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Research to Boost Canola Yields in Australian High Rainfall Zone

24 May 2012

AUSTRALIA - Canola cultivars and management practices that contribute to rapid early growth are the key to high yields in Western Australia's (WA) high rainfall cropping zone, according to new results from a three-year research project.

The Grains Research and Development Corporation (GRDC) and CSIRO are co-funding the research by Perth-based CSIRO senior research scientist, Dr Heping Zhang.

The area is expected to play an important role in future growth in grain production and high rainfall zone research includes trial sites near Kojonup run in collaboration with the Department of Agriculture and Food WA (DAFWA) and members of the Kojonup Crop Research Group.

“CSIRO has been interacting with canola breeders from WA and across Australia to provide information on plant physiology and development traits that are associated with high yield in the high rainfall environment of south western WA,” Dr Zhang said.

“Just like in other regions, rapid early growth is important. Differences established early in the season are carried through to flowering and are eventually reflected in crop yield.”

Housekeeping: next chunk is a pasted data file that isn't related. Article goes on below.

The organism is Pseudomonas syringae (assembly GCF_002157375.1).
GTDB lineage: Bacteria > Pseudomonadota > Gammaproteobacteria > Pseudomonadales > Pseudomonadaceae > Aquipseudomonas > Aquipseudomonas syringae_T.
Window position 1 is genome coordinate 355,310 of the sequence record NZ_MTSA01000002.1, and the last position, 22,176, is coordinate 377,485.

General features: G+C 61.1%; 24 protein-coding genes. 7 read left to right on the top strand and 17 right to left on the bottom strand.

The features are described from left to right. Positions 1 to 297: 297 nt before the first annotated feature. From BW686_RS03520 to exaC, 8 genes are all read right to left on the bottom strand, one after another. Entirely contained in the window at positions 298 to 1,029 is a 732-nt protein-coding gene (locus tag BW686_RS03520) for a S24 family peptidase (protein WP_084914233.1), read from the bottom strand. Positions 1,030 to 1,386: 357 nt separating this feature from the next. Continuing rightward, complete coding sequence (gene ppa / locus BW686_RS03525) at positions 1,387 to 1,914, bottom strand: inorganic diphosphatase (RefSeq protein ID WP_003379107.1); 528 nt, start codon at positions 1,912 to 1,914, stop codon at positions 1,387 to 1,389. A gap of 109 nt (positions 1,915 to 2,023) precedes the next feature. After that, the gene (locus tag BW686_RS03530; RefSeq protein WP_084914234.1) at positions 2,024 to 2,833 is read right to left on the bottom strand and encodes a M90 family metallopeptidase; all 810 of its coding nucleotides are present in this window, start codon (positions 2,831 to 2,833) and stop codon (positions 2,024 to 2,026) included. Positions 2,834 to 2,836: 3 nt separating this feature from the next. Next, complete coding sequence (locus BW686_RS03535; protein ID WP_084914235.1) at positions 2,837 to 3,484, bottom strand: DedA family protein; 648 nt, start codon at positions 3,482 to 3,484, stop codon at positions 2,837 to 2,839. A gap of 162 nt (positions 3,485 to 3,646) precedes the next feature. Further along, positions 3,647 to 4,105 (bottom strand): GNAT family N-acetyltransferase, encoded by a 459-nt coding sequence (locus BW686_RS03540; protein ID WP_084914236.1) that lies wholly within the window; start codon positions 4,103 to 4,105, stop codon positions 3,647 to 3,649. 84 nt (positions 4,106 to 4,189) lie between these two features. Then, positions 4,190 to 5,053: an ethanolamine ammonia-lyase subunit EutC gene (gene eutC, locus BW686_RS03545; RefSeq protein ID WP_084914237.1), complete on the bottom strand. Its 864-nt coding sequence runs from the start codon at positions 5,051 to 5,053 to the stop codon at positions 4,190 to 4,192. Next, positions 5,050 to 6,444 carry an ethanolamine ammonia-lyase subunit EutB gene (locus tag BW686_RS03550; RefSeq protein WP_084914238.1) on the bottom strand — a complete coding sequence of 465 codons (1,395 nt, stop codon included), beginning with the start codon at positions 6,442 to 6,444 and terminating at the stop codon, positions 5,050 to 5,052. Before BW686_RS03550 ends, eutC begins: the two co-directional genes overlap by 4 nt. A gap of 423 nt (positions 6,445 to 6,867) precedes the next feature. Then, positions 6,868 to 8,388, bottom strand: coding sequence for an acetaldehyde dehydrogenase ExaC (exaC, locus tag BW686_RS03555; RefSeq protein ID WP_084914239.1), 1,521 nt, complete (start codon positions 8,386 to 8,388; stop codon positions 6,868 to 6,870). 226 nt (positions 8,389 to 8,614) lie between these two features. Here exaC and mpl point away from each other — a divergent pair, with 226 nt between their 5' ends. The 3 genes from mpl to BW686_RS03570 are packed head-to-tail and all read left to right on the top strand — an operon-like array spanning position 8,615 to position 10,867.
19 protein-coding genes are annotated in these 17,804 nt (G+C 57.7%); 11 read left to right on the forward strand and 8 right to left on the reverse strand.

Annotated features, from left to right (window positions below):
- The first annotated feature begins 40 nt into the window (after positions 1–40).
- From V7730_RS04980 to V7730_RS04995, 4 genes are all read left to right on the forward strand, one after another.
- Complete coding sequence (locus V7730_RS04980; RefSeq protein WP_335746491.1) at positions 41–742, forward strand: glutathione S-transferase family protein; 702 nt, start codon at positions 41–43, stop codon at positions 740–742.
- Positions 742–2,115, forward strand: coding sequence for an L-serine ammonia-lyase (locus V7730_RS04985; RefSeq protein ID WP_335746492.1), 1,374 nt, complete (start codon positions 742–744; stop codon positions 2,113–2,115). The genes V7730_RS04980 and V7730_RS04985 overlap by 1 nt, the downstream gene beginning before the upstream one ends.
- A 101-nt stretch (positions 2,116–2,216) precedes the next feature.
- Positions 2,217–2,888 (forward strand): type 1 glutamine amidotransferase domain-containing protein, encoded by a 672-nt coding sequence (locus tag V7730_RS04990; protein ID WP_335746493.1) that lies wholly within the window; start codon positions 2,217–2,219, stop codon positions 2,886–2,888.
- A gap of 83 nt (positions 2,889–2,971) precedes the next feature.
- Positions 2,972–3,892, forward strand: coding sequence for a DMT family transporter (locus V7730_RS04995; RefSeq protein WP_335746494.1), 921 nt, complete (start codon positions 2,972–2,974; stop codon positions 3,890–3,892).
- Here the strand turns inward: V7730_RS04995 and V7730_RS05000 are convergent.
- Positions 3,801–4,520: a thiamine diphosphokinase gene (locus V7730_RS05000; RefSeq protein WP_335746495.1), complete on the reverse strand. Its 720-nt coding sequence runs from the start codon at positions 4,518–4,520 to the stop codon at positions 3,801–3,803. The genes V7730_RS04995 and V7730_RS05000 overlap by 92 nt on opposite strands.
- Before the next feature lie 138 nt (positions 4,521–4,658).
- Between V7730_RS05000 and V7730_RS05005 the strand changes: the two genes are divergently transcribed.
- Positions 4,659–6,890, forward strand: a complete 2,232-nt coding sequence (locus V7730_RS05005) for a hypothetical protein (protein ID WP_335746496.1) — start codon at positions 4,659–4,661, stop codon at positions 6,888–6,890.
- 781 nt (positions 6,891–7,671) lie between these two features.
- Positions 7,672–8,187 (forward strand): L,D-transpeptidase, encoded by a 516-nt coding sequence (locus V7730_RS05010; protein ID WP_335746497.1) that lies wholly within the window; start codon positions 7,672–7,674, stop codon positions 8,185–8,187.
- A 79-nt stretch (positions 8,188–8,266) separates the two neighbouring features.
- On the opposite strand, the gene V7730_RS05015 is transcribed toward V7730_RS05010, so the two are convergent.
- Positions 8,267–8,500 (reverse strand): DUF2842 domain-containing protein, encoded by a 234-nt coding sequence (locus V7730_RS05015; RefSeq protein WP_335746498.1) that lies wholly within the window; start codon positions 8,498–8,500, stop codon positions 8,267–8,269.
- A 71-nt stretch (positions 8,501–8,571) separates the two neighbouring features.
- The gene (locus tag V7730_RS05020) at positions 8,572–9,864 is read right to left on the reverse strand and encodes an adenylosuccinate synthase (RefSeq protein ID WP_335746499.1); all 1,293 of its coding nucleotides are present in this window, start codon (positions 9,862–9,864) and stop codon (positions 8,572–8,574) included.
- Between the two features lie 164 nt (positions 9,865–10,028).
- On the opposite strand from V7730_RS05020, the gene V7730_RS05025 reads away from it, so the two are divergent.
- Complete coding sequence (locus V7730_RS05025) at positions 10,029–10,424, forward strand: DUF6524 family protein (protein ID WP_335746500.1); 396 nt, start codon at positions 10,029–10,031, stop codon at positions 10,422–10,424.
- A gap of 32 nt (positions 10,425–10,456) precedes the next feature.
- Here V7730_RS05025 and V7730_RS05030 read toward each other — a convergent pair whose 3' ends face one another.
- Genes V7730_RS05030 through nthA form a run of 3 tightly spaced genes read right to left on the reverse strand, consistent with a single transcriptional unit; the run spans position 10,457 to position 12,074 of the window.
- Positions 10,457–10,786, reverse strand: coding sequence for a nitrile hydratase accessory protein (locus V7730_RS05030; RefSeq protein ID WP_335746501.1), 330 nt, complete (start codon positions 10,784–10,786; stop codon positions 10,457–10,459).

Dr Zhang says this holds true whether the focus is on variety choice or agronomic management decisions such as fertiliser or seeding rate.

“Importantly, while increasing inputs provided significant yield benefit in good years, it did not penalise the crop in bad years as canola has that flexibility,” he said.

“Of course, in bad years there was no return on the additional investment in the higher inputs.”

Dr Zhang says varieties that had higher early growth rates, such as hybrids, or which matured later also gave a significant yield benefit in good years.

“As for management inputs, while these choices did not express their higher yield potential in dry years, at least they did not result in a yield penalty.”

Researchers now aim to use the results of the field experiments to test the APSIM canola model.

This will allow the results to be extended across a number of soil types and locations within the region. Importantly, it will also help growers and researchers know what to expect in terms of year-to-year variation.

“We think there is a big need for more research to improve the management of canola across all of regions of WA, especially with the increasing diversity of new varieties becoming available,” Dr Zhang said.

TheCropSite News Desk

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